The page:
13 days in Afghanistan Itinerary

13 days in Afghanistan Itinerary

Created using Inspirock Afghanistan itinerary planner

Travel Warning: Security Concerns   More Info
Make it your trip
Drive
1
Bamyan
— 2 nights
Drive
2
Shahrak
— 1 day
Drive
3
Herat
— 2 nights
Drive
4
Mazar-i-Sharif
— 1 night
Drive
5
Kabul
— 5 nights

S M T W T F S
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31
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15

Bamyan

— 2 nights

Place of Shining Light

For centuries a major Buddhist pilgrimage site, Bamyan now represents one of the most stable places in war-torn Afghanistan.
Visit Shahr-e-Zahak (Red City) and Cultural Landscape and Archaeological Remains of the Bamiyan Valley for their historical value. Spend the 2nd (Sun) exploring nature at Band-e-Amir National Park.

To find out how to plan a trip to Bamyan, use our trip itinerary maker.

Kabul to Bamyan is an approximately 3-hour flight. You can also drive. Finish your sightseeing early on the 3rd (Mon) to allow enough time to drive to Shahrak.

Things to do in Bamyan

Nature · Parks · Historic Sites
Find places to stay Jan 1 — 3:

Shahrak

— 1 day
Kick off your visit on the 4th (Tue): steep yourself in history at Minaret and Archaeological Remains of Jam.

For photos, ratings, reviews, and tourist information, you can read our Shahrak travel route planner.

Getting from Bamyan to Shahrak by car takes about 12 hours. Wrap up your sightseeing by early afternoon on the 4th (Tue) to allow time for travel to Herat.

Things to do in Shahrak

Historic Sites
Find places to stay Jan 4 — 5:

Herat

— 2 nights
Sitting in a fertile river valley, the city of Herat has a diverse history spanning over 3,000 years.
Start off your visit on the 5th (Wed): contemplate in the serene atmosphere at Friday Mosque, then explore the different monuments and memorials at Gawhar Shad Madrasa and Mausoleum, and then make a trip to Herat Citadel. On the next day, don't miss a visit to Khwaja Abd Allah Ansari Shrine.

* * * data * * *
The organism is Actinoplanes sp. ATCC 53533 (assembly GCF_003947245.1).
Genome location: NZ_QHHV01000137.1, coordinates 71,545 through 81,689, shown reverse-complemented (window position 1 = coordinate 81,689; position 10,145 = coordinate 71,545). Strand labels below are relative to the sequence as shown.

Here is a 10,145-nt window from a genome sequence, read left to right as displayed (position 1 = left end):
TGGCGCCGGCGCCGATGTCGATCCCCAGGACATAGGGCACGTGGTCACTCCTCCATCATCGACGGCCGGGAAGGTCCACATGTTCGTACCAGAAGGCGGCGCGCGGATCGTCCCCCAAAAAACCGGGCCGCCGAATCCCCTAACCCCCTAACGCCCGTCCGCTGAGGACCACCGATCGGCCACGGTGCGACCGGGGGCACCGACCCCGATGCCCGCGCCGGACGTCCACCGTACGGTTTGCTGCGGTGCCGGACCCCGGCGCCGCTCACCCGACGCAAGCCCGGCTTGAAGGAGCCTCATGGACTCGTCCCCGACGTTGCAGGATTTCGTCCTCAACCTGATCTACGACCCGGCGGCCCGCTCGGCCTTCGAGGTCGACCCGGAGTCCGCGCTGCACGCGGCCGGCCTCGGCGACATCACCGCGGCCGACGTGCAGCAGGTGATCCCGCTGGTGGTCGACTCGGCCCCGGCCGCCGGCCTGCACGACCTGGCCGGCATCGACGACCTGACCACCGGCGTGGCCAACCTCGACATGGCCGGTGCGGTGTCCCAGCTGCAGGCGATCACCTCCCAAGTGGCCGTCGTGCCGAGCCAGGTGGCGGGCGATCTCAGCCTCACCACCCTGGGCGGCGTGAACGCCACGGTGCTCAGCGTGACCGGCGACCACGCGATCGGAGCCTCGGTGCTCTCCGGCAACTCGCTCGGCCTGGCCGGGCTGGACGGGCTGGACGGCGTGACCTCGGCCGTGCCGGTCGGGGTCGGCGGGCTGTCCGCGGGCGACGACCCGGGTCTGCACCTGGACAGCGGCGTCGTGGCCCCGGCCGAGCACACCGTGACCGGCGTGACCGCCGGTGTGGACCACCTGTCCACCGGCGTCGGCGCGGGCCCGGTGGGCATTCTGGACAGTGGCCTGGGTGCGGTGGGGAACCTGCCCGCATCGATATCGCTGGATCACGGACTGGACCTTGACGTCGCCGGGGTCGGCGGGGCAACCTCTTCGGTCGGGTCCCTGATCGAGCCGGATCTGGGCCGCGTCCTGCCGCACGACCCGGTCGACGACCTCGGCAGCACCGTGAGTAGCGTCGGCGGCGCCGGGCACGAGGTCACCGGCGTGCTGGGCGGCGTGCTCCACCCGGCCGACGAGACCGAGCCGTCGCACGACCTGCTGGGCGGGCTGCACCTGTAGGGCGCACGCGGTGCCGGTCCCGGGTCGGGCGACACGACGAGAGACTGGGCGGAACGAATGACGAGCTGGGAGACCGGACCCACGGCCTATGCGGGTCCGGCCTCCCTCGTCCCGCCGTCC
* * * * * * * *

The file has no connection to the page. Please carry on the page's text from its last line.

To see where to stay, maps, photos, and more tourist information, read Herat trip planning tool.

Traveling by car from Shahrak to Herat takes 4.5 hours. In January, daily temperatures in Herat can reach 54°F, while at night they dip to 33°F. On the 6th (Thu), wrap the sightseeing up by early afternoon so you can drive to Mazar-i-Sharif.

Things to do in Herat

Historic Sites
Find places to stay Jan 4 — 6:

Mazar-i-Sharif

— 1 night
Surrounded by scenic mountains, Mazar-i-Sharif stands as one of the largest cities in the country.
Start off your visit on the 7th (Fri): take in the spiritual surroundings of Blue Mosque and then make a trip to Green Mosque.

To find other places to visit, more things to do, ratings, and more tourist information, use the Mazar-i-Sharif trip builder app.

You can drive from Herat to Mazar-i-Sharif in 13 hours. In January, daytime highs in Mazar-i-Sharif are 50°F, while nighttime lows are 36°F. Wrap up your sightseeing by early afternoon on the 8th (Sat) to allow enough time to fly to Kabul.

Things to do in Mazar-i-Sharif

Historic Sites

Side Trip

Find places to stay Jan 7 — 8:

Kabul

— 5 nights
A trip to Kabul reveals an intense portrait of Afghanistan's past, present, and future.
Your day by day itinerary now includes Khost Mosque. Your cultural itinerary includes sights like Christian Cemetery and Abdul Rahman Khan Mosque. Shah-e Doh Shamshira Mosque and Pul-e Kheshti Mosque will appeal to history buffs. There's still lots to do: stroll around Bagh-e Babur, make a trip to Babur Tomb, admire the landmark architecture of Darul Aman Palace, and browse the exhibits of National Museum of Afghanistan.

To see maps, ratings, traveler tips, and tourist information, read Kabul holiday planner.

Fly from Mazar-i-Sharif to Kabul in 3 hours. Alternatively, you can drive. Finish your sightseeing early on the 13th (Thu) to allow enough time to travel back home.

Things to do in Kabul

Historic Sites · Museums · Parks · Nature

Side Trips

Find places to stay Jan 8 — 13:

Afghanistan travel guide

4.4
Sacred & Religious Sites · Landmarks · National Parks
Often the central story in the evening news for the worst of reasons, Afghanistan remains a troubled country ravaged by internal conflict and shaken to its core by political instability. Although few travelers take a trip to Afghanistan for pleasure, this landlocked nation boasts breathtaking extremes of landscape and a rich history spanning over 2,000 years. Powerful empires came and went over the ages, leaving an indelible mark on Afghanistan's culture, arts, and religion. The last few decades have brought mostly chaos, from the invasion of the Soviets in 1979, to the 2001 offensive led jointly by NATO and American forces. Today, Afghanistan remains a battered though undeniably picturesque country slowly figuring out how to reinvent itself as a young democracy.